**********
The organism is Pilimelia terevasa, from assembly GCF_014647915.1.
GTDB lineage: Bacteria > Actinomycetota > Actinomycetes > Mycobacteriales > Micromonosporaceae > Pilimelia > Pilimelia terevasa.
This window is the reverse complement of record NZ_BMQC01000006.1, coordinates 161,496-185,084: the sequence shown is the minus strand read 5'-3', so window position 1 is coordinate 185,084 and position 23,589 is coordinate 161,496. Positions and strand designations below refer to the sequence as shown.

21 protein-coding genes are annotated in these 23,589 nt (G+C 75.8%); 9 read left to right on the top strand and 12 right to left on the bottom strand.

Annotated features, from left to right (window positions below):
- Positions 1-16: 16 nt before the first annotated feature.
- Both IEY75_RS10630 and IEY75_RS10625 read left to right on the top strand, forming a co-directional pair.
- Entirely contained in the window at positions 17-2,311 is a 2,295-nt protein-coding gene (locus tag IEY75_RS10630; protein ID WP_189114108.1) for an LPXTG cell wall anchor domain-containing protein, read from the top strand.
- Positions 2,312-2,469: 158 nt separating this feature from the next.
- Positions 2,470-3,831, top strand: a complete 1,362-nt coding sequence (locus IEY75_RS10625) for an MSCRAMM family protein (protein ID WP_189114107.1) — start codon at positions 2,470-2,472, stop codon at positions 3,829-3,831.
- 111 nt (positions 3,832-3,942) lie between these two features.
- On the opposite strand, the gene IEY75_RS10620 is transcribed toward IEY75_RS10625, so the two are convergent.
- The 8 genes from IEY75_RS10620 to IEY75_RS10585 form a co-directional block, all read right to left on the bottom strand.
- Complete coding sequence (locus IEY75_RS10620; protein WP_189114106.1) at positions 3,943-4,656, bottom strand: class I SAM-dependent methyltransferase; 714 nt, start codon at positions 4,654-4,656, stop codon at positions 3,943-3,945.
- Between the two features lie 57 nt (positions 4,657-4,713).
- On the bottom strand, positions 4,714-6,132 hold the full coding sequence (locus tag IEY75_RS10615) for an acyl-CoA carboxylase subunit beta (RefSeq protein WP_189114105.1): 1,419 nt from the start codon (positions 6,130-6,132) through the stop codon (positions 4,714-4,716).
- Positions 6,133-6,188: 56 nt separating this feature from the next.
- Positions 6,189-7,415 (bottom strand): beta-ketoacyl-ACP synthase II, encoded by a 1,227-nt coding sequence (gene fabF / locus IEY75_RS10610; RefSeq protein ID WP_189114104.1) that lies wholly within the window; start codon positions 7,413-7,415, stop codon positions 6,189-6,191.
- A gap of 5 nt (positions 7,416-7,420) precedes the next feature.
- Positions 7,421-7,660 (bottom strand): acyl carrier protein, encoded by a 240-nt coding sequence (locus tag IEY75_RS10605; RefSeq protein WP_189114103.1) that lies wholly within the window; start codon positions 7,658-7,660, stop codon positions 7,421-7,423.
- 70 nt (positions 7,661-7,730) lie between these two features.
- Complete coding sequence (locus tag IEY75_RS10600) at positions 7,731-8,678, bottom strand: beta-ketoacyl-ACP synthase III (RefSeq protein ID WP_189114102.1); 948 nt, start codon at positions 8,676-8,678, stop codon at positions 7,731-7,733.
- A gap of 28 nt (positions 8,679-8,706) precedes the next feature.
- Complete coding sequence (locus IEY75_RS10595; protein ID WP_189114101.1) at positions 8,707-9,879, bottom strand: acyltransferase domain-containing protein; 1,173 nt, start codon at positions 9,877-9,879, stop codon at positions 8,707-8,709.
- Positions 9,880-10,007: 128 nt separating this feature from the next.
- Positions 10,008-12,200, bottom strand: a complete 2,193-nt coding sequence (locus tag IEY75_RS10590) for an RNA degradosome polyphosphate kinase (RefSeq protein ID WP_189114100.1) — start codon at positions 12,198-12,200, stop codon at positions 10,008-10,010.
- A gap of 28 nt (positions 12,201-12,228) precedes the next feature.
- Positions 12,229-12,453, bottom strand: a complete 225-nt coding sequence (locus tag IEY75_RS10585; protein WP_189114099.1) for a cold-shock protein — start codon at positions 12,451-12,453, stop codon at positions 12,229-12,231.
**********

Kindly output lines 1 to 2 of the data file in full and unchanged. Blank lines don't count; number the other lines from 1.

The organism is Pilimelia terevasa, from assembly GCF_014647915.1.
GTDB lineage: Bacteria > Actinomycetota > Actinomycetes > Mycobacteriales > Micromonosporaceae > Pilimelia > Pilimelia terevasa.